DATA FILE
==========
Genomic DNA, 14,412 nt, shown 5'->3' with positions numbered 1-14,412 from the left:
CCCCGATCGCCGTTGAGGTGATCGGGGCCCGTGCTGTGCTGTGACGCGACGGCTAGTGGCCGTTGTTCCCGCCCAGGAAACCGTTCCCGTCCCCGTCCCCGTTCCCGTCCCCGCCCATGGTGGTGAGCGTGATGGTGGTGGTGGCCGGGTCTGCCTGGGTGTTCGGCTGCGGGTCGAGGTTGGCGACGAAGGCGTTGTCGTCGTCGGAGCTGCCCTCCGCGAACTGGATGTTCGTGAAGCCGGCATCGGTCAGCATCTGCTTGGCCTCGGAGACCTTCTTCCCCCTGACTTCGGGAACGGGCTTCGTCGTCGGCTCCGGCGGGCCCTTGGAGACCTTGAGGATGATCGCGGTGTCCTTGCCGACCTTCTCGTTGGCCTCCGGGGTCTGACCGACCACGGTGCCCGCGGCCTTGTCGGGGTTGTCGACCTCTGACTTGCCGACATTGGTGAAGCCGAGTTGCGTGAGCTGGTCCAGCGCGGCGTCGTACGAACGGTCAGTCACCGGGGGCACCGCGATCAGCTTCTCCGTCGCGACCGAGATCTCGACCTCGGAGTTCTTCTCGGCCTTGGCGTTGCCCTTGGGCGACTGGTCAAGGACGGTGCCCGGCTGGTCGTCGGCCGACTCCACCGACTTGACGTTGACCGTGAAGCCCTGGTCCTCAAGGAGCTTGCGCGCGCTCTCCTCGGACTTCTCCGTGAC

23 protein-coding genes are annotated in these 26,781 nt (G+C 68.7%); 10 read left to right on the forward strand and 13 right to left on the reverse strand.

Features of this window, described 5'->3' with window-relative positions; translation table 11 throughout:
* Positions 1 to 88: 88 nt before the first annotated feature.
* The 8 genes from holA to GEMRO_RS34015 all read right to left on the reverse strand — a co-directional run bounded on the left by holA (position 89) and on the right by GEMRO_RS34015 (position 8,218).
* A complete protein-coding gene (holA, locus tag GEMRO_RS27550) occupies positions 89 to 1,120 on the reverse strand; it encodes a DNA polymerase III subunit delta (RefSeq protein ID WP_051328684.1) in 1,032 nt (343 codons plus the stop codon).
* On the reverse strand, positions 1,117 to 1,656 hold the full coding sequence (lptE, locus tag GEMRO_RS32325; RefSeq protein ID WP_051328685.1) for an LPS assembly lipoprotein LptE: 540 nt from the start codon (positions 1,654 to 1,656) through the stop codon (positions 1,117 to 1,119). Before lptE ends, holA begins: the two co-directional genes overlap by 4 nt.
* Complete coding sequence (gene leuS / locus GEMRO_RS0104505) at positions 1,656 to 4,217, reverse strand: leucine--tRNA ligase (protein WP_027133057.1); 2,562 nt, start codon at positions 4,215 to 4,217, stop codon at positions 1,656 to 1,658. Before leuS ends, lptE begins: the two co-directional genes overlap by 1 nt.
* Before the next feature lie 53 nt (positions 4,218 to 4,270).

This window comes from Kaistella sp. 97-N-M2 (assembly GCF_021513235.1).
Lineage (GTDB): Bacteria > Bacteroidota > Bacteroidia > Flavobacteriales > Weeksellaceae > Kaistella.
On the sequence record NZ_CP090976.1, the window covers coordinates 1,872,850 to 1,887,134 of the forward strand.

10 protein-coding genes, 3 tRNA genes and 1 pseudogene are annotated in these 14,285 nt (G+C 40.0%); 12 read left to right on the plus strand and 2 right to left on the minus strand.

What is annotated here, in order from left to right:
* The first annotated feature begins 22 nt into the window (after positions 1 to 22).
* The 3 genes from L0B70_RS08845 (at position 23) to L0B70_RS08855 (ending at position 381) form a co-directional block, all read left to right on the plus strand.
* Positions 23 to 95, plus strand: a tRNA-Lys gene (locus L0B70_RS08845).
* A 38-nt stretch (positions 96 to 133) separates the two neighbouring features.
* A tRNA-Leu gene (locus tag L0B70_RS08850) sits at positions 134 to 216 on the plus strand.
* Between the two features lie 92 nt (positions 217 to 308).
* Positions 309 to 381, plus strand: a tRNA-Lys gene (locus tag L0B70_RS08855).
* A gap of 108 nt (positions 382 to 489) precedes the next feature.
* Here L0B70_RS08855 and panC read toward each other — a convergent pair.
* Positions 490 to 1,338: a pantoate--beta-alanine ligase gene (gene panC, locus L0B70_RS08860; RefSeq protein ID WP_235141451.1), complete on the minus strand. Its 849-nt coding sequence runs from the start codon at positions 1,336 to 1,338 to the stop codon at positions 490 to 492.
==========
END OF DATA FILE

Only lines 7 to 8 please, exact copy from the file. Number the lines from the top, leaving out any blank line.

* A complete protein-coding gene (holA, locus tag GEMRO_RS27550) occupies positions 89 to 1,120 on the reverse strand; it encodes a DNA polymerase III subunit delta (RefSeq protein ID WP_051328684.1) in 1,032 nt (343 codons plus the stop codon).
* On the reverse strand, positions 1,117 to 1,656 hold the full coding sequence (lptE, locus tag GEMRO_RS32325; RefSeq protein ID WP_051328685.1) for an LPS assembly lipoprotein LptE: 540 nt from the start codon (positions 1,654 to 1,656) through the stop codon (positions 1,117 to 1,119). Before lptE ends, holA begins: the two co-directional genes overlap by 4 nt.